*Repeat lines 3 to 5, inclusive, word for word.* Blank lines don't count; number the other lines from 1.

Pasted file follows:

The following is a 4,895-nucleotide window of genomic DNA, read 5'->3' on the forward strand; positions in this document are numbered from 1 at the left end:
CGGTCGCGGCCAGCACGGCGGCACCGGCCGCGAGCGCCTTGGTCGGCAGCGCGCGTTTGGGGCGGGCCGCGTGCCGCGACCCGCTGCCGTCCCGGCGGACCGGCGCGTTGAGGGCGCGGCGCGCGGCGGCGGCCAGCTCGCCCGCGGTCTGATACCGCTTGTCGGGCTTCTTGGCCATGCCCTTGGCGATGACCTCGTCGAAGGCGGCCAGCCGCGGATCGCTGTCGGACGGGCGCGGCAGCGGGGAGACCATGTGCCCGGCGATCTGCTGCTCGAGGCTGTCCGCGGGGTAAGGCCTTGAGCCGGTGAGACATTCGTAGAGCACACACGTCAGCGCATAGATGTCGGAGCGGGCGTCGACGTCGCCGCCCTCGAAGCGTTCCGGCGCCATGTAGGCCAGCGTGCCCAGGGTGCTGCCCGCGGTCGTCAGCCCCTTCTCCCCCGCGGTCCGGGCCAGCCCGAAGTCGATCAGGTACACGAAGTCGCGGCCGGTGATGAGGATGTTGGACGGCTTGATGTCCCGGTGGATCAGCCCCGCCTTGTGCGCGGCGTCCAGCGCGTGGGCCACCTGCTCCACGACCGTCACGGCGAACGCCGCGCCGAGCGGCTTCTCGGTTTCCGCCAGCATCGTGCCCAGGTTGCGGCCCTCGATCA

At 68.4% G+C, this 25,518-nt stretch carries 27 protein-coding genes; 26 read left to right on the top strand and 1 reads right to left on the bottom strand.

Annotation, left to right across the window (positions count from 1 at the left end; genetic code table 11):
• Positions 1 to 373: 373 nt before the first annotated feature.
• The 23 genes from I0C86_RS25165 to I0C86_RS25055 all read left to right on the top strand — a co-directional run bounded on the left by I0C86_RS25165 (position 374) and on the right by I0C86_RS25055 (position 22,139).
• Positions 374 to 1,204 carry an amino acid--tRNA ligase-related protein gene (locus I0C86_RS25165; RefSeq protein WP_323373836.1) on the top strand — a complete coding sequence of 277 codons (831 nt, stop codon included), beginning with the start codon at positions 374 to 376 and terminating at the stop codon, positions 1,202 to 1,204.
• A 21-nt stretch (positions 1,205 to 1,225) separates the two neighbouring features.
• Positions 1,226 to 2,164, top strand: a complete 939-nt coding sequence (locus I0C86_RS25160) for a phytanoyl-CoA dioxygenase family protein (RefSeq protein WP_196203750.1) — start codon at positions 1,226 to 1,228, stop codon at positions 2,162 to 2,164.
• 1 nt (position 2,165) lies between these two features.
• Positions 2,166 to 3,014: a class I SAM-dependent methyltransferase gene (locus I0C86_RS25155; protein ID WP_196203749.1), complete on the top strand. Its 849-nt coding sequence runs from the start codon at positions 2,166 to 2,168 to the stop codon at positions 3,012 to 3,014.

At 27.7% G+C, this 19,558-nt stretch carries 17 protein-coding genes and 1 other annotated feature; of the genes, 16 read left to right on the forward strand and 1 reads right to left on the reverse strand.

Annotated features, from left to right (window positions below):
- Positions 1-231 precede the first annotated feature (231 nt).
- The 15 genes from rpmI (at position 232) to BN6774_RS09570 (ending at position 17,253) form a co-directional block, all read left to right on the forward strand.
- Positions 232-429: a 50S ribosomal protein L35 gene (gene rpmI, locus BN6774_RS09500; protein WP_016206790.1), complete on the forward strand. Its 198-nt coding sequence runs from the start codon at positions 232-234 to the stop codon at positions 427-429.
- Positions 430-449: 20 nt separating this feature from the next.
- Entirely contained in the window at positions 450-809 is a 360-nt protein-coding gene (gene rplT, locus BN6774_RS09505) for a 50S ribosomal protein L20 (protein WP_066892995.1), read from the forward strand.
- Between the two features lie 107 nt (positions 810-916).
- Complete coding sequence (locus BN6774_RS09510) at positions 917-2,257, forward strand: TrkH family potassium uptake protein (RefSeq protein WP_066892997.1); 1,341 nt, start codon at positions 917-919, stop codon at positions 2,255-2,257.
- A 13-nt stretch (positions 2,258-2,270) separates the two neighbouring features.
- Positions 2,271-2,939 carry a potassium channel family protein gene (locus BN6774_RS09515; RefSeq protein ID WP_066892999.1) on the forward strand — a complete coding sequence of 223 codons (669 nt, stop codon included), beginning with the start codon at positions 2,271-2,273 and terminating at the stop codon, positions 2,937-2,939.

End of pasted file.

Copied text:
At 68.4% G+C, this 25,518-nt stretch carries 27 protein-coding genes; 26 read left to right on the top strand and 1 reads right to left on the bottom strand.

Annotation, left to right across the window (positions count from 1 at the left end; genetic code table 11):
• Positions 1 to 373: 373 nt before the first annotated feature.